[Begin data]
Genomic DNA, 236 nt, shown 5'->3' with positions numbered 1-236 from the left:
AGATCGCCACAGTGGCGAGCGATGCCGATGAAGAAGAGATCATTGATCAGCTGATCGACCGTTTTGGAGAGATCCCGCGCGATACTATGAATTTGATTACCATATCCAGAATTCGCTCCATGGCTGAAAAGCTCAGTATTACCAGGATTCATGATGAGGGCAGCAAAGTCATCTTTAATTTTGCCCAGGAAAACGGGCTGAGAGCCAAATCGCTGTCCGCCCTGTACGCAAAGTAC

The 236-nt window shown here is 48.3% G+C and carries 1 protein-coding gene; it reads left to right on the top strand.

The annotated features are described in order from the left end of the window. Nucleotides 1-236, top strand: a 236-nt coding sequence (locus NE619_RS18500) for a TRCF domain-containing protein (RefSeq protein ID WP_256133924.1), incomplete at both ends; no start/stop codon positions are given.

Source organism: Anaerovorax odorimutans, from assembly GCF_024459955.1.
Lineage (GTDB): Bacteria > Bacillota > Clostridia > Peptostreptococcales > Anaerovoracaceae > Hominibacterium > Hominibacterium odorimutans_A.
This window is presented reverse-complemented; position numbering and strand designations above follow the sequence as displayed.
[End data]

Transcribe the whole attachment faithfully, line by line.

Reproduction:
Genomic DNA, 236 nt, shown 5'->3' with positions numbered 1-236 from the left:
AGATCGCCACAGTGGCGAGCGATGCCGATGAAGAAGAGATCATTGATCAGCTGATCGACCGTTTTGGAGAGATCCCGCGCGATACTATGAATTTGATTACCATATCCAGAATTCGCTCCATGGCTGAAAAGCTCAGTATTACCAGGATTCATGATGAGGGCAGCAAAGTCATCTTTAATTTTGCCCAGGAAAACGGGCTGAGAGCCAAATCGCTGTCCGCCCTGTACGCAAAGTAC

The 236-nt window shown here is 48.3% G+C and carries 1 protein-coding gene; it reads left to right on the top strand.

The annotated features are described in order from the left end of the window. Nucleotides 1-236, top strand: a 236-nt coding sequence (locus NE619_RS18500) for a TRCF domain-containing protein (RefSeq protein ID WP_256133924.1), incomplete at both ends; no start/stop codon positions are given.

Source organism: Anaerovorax odorimutans, from assembly GCF_024459955.1.
Lineage (GTDB): Bacteria > Bacillota > Clostridia > Peptostreptococcales > Anaerovoracaceae > Hominibacterium > Hominibacterium odorimutans_A.
This window is presented reverse-complemented; position numbering and strand designations above follow the sequence as displayed.